The first example of his experimentations began with the curl. The amount of weight for this standing curl if done is strict style is limited, especially at the sticking point. Much more poundage can be used at other places during the exercise, so Fred broke down the exercise into four parts. He began loading the bar to 400 pounds and then, by bending forward, would swing the bell up an inch or two. This placed extra heavy work upon the lower insertion of the biceps. Next he worked the belly of the biceps by lessening the load, half-bending his arms and curling as much weight as possible up and down a few inches. After that he worked the top section of the movement by doing lean-back curls of a few inches with the bar near his shoulders. Finally, in lowering the bar, he used the “Zeller” style. See this article for an explanation of the Zeller Curl - http://classicphysiquebuilder.blogspot.com/2008/05/so-what-is-zeller-curl.html
From such bicep training he obtained 18-inch arms, cold.
The same principle was applied to squats. Fred loaded his bar to 600 lbs. and did quarter-squats; then he worked the middle section by performing the same very limited motions with his legs in a half-bent posture so that the thighs moved but a few inches, up and down. After this he worked full squats with as heavy a poundage as possible for 3 reps. he also utilized a leg press by pressing up with 825 lbs. and then lowering it as slowly as possible with one leg only, for 3 reps. In a few of his extra heavy exercises he used only one repetition. In other words, Fred Chamberlain did those “truck-horse” starts with his greater initial effort, and if he was performing 3 reps, naturally, he was forced to make three great starting efforts.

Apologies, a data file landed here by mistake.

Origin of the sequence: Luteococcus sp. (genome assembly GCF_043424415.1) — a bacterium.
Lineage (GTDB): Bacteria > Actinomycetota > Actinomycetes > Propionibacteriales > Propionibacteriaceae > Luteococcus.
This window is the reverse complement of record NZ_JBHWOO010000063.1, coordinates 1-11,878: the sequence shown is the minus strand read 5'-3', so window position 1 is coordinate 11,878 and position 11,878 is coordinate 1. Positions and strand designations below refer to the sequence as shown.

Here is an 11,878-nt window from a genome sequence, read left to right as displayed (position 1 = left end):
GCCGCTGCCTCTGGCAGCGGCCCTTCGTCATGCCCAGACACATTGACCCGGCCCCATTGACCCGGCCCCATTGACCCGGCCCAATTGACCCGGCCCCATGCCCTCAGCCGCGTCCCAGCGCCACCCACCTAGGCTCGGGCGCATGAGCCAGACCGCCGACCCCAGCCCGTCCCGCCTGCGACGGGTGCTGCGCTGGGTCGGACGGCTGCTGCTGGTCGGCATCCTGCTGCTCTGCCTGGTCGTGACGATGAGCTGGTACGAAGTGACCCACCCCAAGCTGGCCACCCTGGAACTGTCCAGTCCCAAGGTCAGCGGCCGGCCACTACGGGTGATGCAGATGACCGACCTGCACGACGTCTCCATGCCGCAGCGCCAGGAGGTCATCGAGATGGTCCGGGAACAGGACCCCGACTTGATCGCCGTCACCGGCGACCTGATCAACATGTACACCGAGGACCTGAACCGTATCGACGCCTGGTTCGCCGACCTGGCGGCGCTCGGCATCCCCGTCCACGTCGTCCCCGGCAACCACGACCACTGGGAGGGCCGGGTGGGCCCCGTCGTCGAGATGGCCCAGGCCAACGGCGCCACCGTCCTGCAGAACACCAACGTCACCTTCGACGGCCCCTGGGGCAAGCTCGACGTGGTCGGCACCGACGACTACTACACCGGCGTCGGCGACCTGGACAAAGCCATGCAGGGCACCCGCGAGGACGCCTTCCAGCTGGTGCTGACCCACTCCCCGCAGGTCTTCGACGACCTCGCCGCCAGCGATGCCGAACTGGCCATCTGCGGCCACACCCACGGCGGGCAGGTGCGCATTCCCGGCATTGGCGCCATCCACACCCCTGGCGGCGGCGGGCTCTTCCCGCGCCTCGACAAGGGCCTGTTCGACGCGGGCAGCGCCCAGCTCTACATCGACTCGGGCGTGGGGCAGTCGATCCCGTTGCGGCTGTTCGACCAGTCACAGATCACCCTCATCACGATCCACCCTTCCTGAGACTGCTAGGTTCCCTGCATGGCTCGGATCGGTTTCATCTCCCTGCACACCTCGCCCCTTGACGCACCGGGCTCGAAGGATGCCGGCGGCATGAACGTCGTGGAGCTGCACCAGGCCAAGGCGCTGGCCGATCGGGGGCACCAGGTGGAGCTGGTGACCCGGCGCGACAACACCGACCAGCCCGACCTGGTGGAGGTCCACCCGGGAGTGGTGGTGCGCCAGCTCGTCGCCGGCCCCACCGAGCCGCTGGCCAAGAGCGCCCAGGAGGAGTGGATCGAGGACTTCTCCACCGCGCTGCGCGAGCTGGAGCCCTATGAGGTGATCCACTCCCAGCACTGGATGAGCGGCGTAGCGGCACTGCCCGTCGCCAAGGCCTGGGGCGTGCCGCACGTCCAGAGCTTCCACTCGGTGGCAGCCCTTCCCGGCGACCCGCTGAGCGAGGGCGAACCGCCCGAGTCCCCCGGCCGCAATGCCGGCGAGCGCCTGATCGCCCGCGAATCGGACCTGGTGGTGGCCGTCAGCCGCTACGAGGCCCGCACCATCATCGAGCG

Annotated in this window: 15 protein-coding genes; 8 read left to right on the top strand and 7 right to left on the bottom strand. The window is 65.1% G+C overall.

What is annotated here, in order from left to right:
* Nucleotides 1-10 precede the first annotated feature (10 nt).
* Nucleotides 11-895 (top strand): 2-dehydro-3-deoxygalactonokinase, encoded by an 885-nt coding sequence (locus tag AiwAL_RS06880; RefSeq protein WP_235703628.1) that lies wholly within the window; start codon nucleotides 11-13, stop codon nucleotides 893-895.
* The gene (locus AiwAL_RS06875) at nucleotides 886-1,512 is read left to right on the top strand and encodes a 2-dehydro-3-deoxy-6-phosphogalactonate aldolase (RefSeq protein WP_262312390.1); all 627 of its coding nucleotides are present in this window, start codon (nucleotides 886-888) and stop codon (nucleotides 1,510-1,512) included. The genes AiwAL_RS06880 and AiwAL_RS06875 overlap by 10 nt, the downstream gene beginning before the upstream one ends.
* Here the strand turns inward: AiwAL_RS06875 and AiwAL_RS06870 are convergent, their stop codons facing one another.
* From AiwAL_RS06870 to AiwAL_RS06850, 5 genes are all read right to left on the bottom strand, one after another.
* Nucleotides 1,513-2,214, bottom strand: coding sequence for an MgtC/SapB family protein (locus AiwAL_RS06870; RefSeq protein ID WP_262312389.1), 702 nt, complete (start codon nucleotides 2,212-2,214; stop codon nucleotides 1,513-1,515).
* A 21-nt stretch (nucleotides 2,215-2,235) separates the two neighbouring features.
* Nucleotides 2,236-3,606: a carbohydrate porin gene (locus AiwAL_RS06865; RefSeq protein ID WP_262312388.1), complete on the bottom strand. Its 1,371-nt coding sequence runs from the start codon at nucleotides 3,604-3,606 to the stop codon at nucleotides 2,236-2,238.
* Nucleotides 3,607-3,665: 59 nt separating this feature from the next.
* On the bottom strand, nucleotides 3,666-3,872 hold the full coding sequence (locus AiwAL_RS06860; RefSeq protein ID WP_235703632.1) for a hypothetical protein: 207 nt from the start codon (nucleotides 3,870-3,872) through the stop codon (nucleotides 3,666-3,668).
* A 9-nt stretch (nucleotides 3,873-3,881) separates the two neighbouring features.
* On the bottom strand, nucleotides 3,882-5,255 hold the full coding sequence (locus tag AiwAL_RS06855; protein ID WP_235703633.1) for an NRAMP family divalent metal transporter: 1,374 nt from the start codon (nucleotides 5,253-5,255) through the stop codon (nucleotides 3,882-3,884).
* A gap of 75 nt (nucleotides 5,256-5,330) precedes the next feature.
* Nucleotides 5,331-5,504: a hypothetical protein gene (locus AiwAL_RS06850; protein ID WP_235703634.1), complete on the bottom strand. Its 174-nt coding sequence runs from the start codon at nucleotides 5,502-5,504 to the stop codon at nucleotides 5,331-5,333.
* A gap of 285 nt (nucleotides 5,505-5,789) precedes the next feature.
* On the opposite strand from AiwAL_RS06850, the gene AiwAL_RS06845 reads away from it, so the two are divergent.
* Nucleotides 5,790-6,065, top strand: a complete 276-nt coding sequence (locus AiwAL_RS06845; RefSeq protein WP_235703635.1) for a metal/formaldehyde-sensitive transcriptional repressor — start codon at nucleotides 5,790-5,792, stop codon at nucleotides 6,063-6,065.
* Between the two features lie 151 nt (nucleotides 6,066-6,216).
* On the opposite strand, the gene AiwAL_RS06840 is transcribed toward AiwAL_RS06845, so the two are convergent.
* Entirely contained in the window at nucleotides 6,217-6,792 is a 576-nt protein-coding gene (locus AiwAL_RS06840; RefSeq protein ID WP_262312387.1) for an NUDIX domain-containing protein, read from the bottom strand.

The principles he used for curls and squats he also applied to other lifts, and it was from such training that, after much training, he finally obtained the size he desired, along with a great increase in full body strength.
He does a unique exercise for his leg biceps, which consists of placing a 200 lb. barbell upon boxes and kneeling under it so that his body slants forward as the bar rests on his shoulders. With his heels locked under it so that his body slants forward under another barbell to hold them firmly, he performs a sudden heave by straightening his body and contracting he hamstrings and buttocks. He is still experimenting with this special movement and hopes to eventually secure 29 inch thighs with more power by specially developing the his thigh biceps to a great degree.
Another training exercise worth mentioning which Chamberlain does consists of lifting a wooden barrel, 22 inches in diameter at the widest part and 33 ½ inches from end-to-end. He fills this cask until it weighs 325 pounds and lifts it above his knees, using outside hand grip. He has done 350 pounds with the same barrel, but missed at 363 when he became too ambitious too quickly.
Now, the experiences of Fred Chamberlain are worthy of retaining, for if such methods of training can give him the extra bulk and power he really wanted, then surely they should help others. And even though an individual may not care to duplicate Fred’s regime, at least it will afford an idea as to the value of low reps and great exertions.
I fully believe that a movement which cannot be done more than three times will help strength and bulk-building much more than other motions of six or eight reps. Of course, one should use judgment and common sense by first getting his muscles warmed up before attempting any extra heavy lifting. To not do so would prove dangerous. Also, should the ambition exceed the ability, it would be additional foolishness to strive to lift an object, barbell or otherwise, if it just cannot yet be done. In other words, find your limit through careful tests, first and always, and never drive yourself beyond your general capacity for accepting unusual resistance. No matter how much a horse is whipped, if the load is absolutely too great, it will not move.